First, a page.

On Thursday September 25th, 2014 Office Lease Center attended NextSpace’s event where Nir Eyal spoke about how to build habit forming products.
When you’re building a new product and want to add a new feature is it a vitamin or pain killer?
Pain killers address a burning need, these are the types of products VCs want to invest in. While vitamins are what we call “nice to have,” Nir Eyal said.
If you can create pleasure seeking behaviors this becomes a pain-alleviating behavior. The user comes back to your app to seek pleasure. The product soons becomes part of their daily life.
What do we mean by ‘pain’ when we talk about it from a business point of view? It’s not physical pain, but in a pain point we have in our daily lives.
The solution to our discomfort is found in the products use. They make things and our lives easier.
There is a balance between habit forming and addiction. You don’t want to create an addictive product or addiction habits. The same neural pathways can help you do something good for your users – habits.
Some habits can be good or bad. Habit is a behavior done with little or no conscious effort. Habits can be used for good, and companies are doing that, Helping people be more productive and healthy.
Criteria of habits:
2) Attitude change
Harnessing habits can be very good for business.
Habits increase CLTV (customer lifetime value), they give you better pricing flexibility (if you form a habit around a product a minor price changes won’t matter). It can supercharge growth [virality] when one person infects another person. Habits can also increase defensibility (it becomes harder to steal customers away).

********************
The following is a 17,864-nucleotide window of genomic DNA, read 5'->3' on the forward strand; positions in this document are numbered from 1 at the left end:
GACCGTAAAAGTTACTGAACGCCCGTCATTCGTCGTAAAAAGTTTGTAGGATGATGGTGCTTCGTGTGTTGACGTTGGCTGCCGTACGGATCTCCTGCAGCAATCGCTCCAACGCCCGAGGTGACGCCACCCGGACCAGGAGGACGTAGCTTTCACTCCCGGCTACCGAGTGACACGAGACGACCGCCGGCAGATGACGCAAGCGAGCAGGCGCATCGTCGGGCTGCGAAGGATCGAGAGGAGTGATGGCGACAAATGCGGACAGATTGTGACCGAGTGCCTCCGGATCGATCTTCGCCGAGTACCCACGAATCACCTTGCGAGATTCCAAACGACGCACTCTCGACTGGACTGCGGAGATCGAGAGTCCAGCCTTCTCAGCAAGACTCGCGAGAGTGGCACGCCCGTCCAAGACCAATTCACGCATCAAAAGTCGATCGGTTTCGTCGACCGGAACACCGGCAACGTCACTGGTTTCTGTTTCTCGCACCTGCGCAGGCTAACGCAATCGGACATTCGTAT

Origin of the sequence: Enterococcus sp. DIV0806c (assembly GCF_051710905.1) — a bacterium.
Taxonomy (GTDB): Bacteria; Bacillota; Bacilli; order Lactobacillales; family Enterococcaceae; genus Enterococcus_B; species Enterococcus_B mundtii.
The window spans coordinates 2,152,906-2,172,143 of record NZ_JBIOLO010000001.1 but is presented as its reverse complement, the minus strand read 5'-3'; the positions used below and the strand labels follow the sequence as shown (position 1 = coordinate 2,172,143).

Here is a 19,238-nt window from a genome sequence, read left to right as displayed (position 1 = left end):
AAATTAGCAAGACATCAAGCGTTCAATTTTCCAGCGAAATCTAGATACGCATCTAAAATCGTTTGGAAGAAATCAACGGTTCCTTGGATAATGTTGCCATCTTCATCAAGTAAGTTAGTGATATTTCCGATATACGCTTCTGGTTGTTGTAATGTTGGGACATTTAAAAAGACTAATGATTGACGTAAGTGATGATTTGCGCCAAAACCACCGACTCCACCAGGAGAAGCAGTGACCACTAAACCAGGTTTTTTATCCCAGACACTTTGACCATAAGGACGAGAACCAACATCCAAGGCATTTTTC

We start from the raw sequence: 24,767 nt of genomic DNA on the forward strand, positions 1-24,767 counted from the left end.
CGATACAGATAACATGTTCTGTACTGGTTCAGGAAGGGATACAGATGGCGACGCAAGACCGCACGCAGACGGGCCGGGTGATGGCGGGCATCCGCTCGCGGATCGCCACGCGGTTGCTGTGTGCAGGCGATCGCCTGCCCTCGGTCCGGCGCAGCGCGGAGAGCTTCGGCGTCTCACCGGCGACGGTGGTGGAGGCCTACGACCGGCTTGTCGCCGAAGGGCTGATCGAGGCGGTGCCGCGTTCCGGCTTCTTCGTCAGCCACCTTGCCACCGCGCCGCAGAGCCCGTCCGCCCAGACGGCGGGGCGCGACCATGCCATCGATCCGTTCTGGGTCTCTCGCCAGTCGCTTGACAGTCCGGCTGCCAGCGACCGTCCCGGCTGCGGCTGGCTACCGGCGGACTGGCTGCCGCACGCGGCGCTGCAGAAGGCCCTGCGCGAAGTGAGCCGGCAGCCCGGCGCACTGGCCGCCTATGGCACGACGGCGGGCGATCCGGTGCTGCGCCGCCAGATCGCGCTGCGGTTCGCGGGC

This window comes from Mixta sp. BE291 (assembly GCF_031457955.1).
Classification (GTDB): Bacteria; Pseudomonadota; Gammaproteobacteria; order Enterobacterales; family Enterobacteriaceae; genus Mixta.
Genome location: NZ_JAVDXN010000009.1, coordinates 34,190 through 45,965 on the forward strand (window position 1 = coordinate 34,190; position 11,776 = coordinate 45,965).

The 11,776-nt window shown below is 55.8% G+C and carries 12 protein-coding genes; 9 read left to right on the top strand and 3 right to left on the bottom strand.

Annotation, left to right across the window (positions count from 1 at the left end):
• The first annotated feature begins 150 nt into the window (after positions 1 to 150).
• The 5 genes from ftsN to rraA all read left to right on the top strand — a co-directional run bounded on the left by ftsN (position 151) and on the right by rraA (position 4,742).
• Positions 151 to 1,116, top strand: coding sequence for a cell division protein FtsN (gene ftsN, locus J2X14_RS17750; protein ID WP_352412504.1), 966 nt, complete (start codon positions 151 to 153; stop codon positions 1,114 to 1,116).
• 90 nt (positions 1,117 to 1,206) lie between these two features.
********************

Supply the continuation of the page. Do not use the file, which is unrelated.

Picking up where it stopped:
“Forming new habits is HARD WORK and exceptionally rare,” Eyal said.
A design pattern to help form better product hypothesis: Lean startup method, build, measure learn.
Building is expensive. If you can build the right thing sooner you spend less time failing.
HOOK is an experience designed to connect the users design.
A Trigger: something that queues the user to action
a) External: things that prompt the next action where the info is in the trigger: buy now, tweet this, a friend says download this.
b) Internal: the info for what to do next is informed through an association in the user’s memory. Places, people , emotions, routines, situations.
Negative emotions are powerful internal triggers. People with clinical depression check email more, they feel down more than the general population. They are turning to tech to reach a connection. We don’t like this feeling of boredom, so we turn to something out of habit.
6 basic levers of motivations
- Seeking pleasure
- Avoiding pain
- Seeking hope
- Avoiding fear
- Seeking acceptance
- Avoiding rejection
Reward: it all starts with the nucleus accumbens (NA) studied by Olds & Milner. All sorts of things activate this portion of the brain. It was believed this was to activate pleasure. It turns out, the role of the NA was to activate the stress of desire. The NA becomes excited in the anticipation of reward, when the rewards comes a different part of the brain is triggered.
There is a way to supercharge the stress of desire. The unknown is fascinating to us. Variability causes us to focus on engagement and increases behavior.
3 types of variable rewards
1) Tribe: social rewards, feel good and come from other people. Feeling good because someone else feels good. Social media
2) Hunt: search for resources. These things are bought with money. Material rewards. Scrolling takes the place of the pulling of a slot machine
3) Self: intrinsic motivators. Leveling up on some game. The search of the next achievement/level. To-dos, clearing the inbox.
Investment: when the user puts something of value of anticipation of a future reward. Investments increase the likelihood of the next pass of the hook cycle.
Storing value, improving the product with use. Physical items tend to depreciate with time and wear down. Technology should increase with value the more we use it. The more songs you put into iTunes the more likely you’ll be back to use it.